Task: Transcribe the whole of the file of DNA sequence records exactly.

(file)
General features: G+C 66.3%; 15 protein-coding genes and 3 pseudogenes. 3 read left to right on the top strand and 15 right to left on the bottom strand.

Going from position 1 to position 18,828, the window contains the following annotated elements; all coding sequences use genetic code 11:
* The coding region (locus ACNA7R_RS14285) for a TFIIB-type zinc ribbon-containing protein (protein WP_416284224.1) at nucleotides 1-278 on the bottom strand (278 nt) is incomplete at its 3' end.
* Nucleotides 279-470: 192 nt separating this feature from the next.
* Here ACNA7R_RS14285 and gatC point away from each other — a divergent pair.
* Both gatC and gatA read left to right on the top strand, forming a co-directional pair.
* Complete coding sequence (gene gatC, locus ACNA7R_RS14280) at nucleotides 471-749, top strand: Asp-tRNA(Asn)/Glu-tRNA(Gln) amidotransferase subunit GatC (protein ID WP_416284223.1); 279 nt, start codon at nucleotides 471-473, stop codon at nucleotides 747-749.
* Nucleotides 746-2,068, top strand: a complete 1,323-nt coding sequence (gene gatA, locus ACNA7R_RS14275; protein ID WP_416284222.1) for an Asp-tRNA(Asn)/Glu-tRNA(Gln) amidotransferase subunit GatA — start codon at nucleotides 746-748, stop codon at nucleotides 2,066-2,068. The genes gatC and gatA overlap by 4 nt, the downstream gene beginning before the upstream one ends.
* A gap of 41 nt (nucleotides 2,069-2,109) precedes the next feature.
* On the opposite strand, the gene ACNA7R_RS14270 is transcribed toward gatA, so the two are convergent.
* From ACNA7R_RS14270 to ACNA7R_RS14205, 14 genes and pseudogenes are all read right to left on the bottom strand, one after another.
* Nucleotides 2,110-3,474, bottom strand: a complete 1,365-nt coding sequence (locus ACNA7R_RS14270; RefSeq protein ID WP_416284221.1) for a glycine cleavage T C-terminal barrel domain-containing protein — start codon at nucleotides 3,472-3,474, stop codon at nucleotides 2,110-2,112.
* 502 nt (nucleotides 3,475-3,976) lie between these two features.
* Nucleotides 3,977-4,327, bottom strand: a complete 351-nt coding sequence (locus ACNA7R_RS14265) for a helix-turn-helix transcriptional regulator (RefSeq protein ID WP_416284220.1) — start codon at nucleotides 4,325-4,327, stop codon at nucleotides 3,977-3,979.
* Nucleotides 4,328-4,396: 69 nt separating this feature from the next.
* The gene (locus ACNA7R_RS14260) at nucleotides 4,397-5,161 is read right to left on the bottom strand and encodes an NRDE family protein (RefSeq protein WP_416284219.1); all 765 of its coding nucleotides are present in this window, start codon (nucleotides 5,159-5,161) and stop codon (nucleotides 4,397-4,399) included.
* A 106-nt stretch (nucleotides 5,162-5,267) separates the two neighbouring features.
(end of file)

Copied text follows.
General features: G+C 66.3%; 15 protein-coding genes and 3 pseudogenes. 3 read left to right on the top strand and 15 right to left on the bottom strand.

Going from position 1 to position 18,828, the window contains the following annotated elements; all coding sequences use genetic code 11:
* The coding region (locus ACNA7R_RS14285) for a TFIIB-type zinc ribbon-containing protein (protein WP_416284224.1) at nucleotides 1-278 on the bottom strand (278 nt) is incomplete at its 3' end.
* Nucleotides 279-470: 192 nt separating this feature from the next.
* Here ACNA7R_RS14285 and gatC point away from each other — a divergent pair.
* Both gatC and gatA read left to right on the top strand, forming a co-directional pair.
* Complete coding sequence (gene gatC, locus ACNA7R_RS14280) at nucleotides 471-749, top strand: Asp-tRNA(Asn)/Glu-tRNA(Gln) amidotransferase subunit GatC (protein ID WP_416284223.1); 279 nt, start codon at nucleotides 471-473, stop codon at nucleotides 747-749.
* Nucleotides 746-2,068, top strand: a complete 1,323-nt coding sequence (gene gatA, locus ACNA7R_RS14275; protein ID WP_416284222.1) for an Asp-tRNA(Asn)/Glu-tRNA(Gln) amidotransferase subunit GatA — start codon at nucleotides 746-748, stop codon at nucleotides 2,066-2,068. The genes gatC and gatA overlap by 4 nt, the downstream gene beginning before the upstream one ends.
* A gap of 41 nt (nucleotides 2,069-2,109) precedes the next feature.
* On the opposite strand, the gene ACNA7R_RS14270 is transcribed toward gatA, so the two are convergent.
* From ACNA7R_RS14270 to ACNA7R_RS14205, 14 genes and pseudogenes are all read right to left on the bottom strand, one after another.
* Nucleotides 2,110-3,474, bottom strand: a complete 1,365-nt coding sequence (locus ACNA7R_RS14270; RefSeq protein ID WP_416284221.1) for a glycine cleavage T C-terminal barrel domain-containing protein — start codon at nucleotides 3,472-3,474, stop codon at nucleotides 2,110-2,112.
* 502 nt (nucleotides 3,475-3,976) lie between these two features.
* Nucleotides 3,977-4,327, bottom strand: a complete 351-nt coding sequence (locus ACNA7R_RS14265) for a helix-turn-helix transcriptional regulator (RefSeq protein ID WP_416284220.1) — start codon at nucleotides 4,325-4,327, stop codon at nucleotides 3,977-3,979.
* Nucleotides 4,328-4,396: 69 nt separating this feature from the next.
* The gene (locus ACNA7R_RS14260) at nucleotides 4,397-5,161 is read right to left on the bottom strand and encodes an NRDE family protein (RefSeq protein WP_416284219.1); all 765 of its coding nucleotides are present in this window, start codon (nucleotides 5,159-5,161) and stop codon (nucleotides 4,397-4,399) included.
* A 106-nt stretch (nucleotides 5,162-5,267) separates the two neighbouring features.